Is the Africa Green revolution for tomorrow?

Is the Africa Green revolution for tomorrow?

In the last century, the Green Revolution that brought high agriculture productivity as a result of technological advancements in most developing countries did not reach Africa. But there seems to be a lot of hope for the African continent as we now eye an agriculture that thrives as oppose to an agriculture that survives.

For the last decade, African leaders and policymakers have been laying the foundations for a large scale transformation in Africa’s agriculture. An agriculture that will be powered by the enormous progress evident in farmers who are gaining more options in the seeds they plant, the fertilizers they use, and the markets available to purchase their produce.


Tea fields in Ethiopia (Photo Credit: Rod Waddington)

This September, in Nairobi, the 2016 African Green Revolution Forum (AGRF), brought together critical stakeholders in the African agriculture landscape. These included Heads of State, ministers, farmers, private agribusiness firms, financial institutions, NGOs, civil society among others. They met to advance policies and secure investments that will ensure a better life for millions of African farmers and families. The theme of this year’s AGRF was Seize the Moment: Securing Africa’s Rise through Agricultural Transformation.

Established in 2010, the AGRF is technically and financially supported by the African Union Commission, the NEPAD Planning and Coordinating Agency, the African Development Bank (AfDB), and the Rockefeller Foundation. These organisations and other funders stepped up this year to increase their funding for agriculture. But the real revolution began in 2006 when the Bill and Melinda Gates and the Rockefeller Foundations jointly launched the Alliance for a Green Revolution for Africa (AGRA), a landmark frontline initiative for African agriculture.

The President of Kenya, Uhuru Kenyatta, as the host of the meeting, led by example and pledged to invest $250 million over the next five years to support young farmers.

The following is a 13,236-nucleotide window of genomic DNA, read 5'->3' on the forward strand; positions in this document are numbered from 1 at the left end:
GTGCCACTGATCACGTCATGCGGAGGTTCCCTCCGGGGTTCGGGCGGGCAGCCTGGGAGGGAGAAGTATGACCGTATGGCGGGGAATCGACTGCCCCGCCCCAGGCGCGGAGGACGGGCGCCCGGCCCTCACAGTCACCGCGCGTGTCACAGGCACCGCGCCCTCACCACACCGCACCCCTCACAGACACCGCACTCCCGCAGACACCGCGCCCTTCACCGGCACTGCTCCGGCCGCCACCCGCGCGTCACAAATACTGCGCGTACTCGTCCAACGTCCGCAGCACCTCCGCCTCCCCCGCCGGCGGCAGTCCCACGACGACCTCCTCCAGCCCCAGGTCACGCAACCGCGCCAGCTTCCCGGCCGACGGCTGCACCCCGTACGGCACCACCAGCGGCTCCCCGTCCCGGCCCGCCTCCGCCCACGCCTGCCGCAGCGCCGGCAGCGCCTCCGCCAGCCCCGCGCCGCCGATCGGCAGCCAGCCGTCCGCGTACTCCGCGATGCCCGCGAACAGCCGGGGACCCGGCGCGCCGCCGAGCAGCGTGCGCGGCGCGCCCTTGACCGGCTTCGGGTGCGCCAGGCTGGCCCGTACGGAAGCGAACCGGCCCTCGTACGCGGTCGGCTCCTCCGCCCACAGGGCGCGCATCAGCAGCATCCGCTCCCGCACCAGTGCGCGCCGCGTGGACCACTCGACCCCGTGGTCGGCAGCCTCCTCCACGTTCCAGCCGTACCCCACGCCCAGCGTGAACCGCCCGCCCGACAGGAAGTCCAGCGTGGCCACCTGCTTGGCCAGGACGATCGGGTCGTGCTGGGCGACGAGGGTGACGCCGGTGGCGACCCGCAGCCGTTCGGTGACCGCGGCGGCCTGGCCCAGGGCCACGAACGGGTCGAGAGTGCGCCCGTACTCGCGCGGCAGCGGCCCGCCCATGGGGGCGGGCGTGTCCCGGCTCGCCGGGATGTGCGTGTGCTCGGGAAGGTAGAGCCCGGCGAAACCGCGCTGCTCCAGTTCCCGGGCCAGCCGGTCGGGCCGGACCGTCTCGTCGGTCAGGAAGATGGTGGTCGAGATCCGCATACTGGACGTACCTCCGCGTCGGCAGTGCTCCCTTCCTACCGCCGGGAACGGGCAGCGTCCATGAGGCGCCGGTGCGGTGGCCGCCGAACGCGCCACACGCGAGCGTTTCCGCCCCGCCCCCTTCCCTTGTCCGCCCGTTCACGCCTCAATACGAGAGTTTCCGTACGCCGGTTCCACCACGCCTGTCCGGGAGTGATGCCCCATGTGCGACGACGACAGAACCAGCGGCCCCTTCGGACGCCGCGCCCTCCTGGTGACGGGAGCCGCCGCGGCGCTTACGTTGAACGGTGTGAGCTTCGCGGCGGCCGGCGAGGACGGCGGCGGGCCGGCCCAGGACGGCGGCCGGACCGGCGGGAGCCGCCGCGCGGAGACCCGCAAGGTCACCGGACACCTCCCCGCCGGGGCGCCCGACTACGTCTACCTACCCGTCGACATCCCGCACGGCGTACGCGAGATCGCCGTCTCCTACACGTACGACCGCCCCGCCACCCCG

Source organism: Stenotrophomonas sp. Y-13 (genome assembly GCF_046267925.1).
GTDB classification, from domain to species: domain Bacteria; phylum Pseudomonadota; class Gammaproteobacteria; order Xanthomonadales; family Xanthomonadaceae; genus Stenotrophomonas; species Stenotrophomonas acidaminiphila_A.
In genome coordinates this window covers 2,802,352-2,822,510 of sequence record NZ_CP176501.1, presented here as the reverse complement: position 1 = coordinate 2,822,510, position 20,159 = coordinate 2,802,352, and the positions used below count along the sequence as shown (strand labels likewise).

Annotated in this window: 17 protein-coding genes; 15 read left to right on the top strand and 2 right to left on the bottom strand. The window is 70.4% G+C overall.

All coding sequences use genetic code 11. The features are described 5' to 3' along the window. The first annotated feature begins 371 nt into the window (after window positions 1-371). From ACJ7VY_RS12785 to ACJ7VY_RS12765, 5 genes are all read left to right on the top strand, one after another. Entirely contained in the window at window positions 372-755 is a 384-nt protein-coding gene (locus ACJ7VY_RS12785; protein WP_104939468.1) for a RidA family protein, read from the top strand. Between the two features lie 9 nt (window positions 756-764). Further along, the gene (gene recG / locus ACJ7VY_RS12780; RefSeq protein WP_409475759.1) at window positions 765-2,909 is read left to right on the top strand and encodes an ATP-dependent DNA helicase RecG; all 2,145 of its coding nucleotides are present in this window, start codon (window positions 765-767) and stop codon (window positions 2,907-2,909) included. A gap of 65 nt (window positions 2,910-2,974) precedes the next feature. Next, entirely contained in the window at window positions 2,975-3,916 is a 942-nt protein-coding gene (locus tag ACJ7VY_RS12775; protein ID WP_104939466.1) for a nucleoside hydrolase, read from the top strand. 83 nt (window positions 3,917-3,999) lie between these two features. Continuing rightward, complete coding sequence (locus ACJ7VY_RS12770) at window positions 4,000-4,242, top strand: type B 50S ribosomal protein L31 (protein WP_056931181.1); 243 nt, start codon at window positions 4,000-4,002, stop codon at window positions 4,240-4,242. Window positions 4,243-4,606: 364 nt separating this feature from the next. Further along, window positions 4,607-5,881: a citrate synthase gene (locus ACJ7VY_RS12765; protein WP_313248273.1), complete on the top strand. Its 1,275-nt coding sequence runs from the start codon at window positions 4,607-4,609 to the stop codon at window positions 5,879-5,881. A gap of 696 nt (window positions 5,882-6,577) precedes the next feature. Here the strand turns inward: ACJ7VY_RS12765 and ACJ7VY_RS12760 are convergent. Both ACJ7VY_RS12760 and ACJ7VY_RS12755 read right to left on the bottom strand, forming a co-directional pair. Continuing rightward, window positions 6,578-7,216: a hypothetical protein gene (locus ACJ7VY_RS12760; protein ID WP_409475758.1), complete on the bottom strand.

President Obama, through his top Africa advisors, Gayle Smith, informed the meeting that he has secured Congressional approval to invest more than $ 6 billion in the years to come, to secure livelihoods through agricultural development. American companies are also stepping up investment into African agri-business, as part of the President’s strategy.

With rapidly growing urban populations and an urgent need to create jobs, agriculture offers solutions by providing employment opportunities for many Africans.

ONE Africa Executive Director, Mwambu Wanendeya who attended the conference, took the opportunity to engage with the President of Rwanda, President Paul Kagame.

President Kagame as the first champion of the “Seize the Moment” campaign called the meeting to talk less and act more. In Rwanda, they have ensured that agricultural transformation is at the center of the economic transformation and improvements in human well-being. Agriculture is not just one sector of the economy amongst others, it’s the backbone of the Rwanda economy, he noted.


ONE Africa Executive Director Mwambu Wanendeya meets with the President of Rwanda, President Paul Kagame during #AGRF2016

It was also an opportunity to have a quick evaluation of ONE’s past engagements in Tanzania. ONE met with the Tanzania minister of agriculture, livestock and fisheries, Eng. Dr. Charles J. Tizeba and discuss on how to further cooperation in the agriculture sector.

The ambition of the forum was to accelerate the progress of agriculture’s contribution to economic growth and transformation for shared prosperity and improved livelihoods for all, in line with delivering on the Malabo Goals and targets.

Before the African Union Heads of State and Government Summit and CAADP biennial review in January 2018, the AGRF partners pledged to: pursue a political, policy and business agenda intended to accelerate smallholder-inclusive agricultural transformation in at least 20 countries; unlock at least US $200 billion in investment in African agriculture; and develop a concise agricultural transformation scorecard for accountability and action under the leadership of African Union institutions.

The AGRF 2016 concluded with an agreement that the 2017 AGRF will be co-hosted by the Government of Côte d’Ivoire, AfDB and AGRA in Abidjan, Côte d’Ivoire.

Agriculture is one sure way of securing Africa’s future and pulling the continent out of poverty. Add your voice to millions of people who are pushing for governments to commit to ending poverty through investing in economic development issues such as agriculture. Join ONE.


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